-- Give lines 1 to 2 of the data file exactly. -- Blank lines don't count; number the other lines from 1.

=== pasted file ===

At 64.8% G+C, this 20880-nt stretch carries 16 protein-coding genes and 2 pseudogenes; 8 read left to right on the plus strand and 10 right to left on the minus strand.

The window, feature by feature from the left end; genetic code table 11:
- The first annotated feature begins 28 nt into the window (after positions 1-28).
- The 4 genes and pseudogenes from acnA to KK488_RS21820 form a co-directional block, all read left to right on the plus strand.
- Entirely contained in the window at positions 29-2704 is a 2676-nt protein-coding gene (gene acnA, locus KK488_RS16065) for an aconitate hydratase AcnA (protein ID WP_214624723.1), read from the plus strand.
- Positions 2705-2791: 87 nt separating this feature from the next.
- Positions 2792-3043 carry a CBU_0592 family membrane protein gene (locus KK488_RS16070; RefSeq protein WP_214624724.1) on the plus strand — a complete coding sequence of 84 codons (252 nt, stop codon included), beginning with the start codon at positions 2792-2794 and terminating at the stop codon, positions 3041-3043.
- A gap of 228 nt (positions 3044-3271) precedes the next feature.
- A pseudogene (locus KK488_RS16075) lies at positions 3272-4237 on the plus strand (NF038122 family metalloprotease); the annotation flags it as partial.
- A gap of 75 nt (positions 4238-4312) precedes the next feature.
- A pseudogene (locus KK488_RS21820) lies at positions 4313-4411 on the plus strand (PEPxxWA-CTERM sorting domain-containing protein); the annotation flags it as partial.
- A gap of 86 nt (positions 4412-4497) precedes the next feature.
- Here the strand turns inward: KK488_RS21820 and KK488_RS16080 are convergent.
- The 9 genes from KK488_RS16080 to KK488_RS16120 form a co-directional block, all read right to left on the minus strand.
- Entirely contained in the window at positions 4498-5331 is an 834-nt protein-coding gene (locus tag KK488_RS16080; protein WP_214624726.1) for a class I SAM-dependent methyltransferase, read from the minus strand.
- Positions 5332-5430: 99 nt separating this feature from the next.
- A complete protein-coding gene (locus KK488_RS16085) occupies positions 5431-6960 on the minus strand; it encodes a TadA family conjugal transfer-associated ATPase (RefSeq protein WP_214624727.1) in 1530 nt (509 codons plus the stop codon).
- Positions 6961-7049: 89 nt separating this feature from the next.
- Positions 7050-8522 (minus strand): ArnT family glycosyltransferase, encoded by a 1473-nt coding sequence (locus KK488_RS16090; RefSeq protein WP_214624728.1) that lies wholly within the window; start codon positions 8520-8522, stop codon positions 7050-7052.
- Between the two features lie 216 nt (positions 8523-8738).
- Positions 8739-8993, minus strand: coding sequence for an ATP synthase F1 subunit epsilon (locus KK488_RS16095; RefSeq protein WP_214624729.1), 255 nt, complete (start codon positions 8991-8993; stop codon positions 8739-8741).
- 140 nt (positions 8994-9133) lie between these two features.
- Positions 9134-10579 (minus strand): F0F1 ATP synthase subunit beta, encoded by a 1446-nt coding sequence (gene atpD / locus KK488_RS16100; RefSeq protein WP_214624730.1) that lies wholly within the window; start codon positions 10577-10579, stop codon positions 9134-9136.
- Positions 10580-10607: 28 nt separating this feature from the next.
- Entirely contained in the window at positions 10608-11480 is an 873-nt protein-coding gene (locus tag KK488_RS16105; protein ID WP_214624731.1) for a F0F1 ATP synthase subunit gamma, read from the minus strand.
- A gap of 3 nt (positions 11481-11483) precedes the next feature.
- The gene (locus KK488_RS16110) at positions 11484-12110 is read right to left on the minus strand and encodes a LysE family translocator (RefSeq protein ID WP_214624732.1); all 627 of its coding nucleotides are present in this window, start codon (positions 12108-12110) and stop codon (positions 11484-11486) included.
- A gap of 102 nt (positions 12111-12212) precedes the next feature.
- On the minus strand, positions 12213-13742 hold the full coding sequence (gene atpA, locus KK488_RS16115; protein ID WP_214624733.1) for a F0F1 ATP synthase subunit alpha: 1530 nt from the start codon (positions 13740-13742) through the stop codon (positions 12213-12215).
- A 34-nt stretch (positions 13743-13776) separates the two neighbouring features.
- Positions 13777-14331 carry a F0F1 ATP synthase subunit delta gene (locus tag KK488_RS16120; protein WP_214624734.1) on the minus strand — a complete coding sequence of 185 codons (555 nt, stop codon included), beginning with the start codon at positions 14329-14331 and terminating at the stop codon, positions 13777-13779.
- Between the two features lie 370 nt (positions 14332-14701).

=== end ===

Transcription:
At 64.8% G+C, this 20880-nt stretch carries 16 protein-coding genes and 2 pseudogenes; 8 read left to right on the plus strand and 10 right to left on the minus strand.

The window, feature by feature from the left end; genetic code table 11: